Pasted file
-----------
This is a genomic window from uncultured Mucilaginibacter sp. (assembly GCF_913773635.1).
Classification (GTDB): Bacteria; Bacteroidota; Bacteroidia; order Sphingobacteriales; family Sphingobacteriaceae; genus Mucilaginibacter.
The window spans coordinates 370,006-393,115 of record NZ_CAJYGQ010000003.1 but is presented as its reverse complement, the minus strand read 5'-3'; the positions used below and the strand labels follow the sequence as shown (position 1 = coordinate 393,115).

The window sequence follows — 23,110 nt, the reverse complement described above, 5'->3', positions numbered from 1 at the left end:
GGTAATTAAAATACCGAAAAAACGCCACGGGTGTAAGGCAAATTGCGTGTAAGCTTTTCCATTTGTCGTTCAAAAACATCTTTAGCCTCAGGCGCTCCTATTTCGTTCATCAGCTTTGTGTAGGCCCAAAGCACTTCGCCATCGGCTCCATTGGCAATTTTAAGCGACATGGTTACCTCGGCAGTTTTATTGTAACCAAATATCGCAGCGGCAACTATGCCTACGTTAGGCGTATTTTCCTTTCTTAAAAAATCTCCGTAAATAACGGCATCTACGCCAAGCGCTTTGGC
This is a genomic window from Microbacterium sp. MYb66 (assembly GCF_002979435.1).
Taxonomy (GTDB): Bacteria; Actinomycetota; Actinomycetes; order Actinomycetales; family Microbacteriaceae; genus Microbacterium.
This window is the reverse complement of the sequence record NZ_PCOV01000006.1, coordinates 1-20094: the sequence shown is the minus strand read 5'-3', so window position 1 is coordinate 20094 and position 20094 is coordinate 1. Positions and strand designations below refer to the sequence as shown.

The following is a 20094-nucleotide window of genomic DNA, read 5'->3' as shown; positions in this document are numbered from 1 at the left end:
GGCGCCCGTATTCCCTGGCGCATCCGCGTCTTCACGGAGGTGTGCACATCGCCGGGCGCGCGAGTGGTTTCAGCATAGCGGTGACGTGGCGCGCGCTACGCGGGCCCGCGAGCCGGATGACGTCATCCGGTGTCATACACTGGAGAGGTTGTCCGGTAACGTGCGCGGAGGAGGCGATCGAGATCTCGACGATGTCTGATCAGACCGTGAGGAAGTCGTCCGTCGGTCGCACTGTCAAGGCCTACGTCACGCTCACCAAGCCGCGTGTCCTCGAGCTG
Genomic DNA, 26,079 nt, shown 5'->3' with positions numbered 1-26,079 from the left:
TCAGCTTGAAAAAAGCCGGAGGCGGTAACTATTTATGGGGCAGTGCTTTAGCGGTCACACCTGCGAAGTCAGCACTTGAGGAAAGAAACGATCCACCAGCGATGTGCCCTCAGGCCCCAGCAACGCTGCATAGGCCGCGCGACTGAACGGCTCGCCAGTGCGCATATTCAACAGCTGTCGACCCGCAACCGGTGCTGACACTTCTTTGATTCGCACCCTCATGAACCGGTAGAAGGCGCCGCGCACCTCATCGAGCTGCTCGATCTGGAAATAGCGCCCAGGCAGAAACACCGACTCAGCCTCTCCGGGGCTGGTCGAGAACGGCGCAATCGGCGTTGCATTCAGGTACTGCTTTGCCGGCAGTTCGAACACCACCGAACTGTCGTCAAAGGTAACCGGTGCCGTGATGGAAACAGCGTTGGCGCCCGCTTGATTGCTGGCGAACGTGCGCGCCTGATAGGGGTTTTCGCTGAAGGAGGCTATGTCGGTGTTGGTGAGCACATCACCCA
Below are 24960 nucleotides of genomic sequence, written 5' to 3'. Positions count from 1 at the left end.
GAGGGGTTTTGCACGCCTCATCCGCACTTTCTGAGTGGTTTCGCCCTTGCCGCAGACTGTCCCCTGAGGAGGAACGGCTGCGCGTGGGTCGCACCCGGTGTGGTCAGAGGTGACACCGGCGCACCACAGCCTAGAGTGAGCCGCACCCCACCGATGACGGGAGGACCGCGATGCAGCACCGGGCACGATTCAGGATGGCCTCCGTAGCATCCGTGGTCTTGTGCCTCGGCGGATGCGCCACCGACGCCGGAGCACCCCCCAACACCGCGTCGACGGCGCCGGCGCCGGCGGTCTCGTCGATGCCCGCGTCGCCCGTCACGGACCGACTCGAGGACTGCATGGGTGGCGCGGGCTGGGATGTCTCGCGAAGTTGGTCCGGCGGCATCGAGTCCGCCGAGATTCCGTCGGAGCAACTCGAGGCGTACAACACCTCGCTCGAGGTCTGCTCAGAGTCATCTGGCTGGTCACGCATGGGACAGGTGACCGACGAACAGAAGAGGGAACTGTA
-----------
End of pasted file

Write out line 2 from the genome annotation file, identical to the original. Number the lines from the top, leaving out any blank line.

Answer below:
Classification (GTDB): Bacteria; Bacteroidota; Bacteroidia; order Sphingobacteriales; family Sphingobacteriaceae; genus Mucilaginibacter.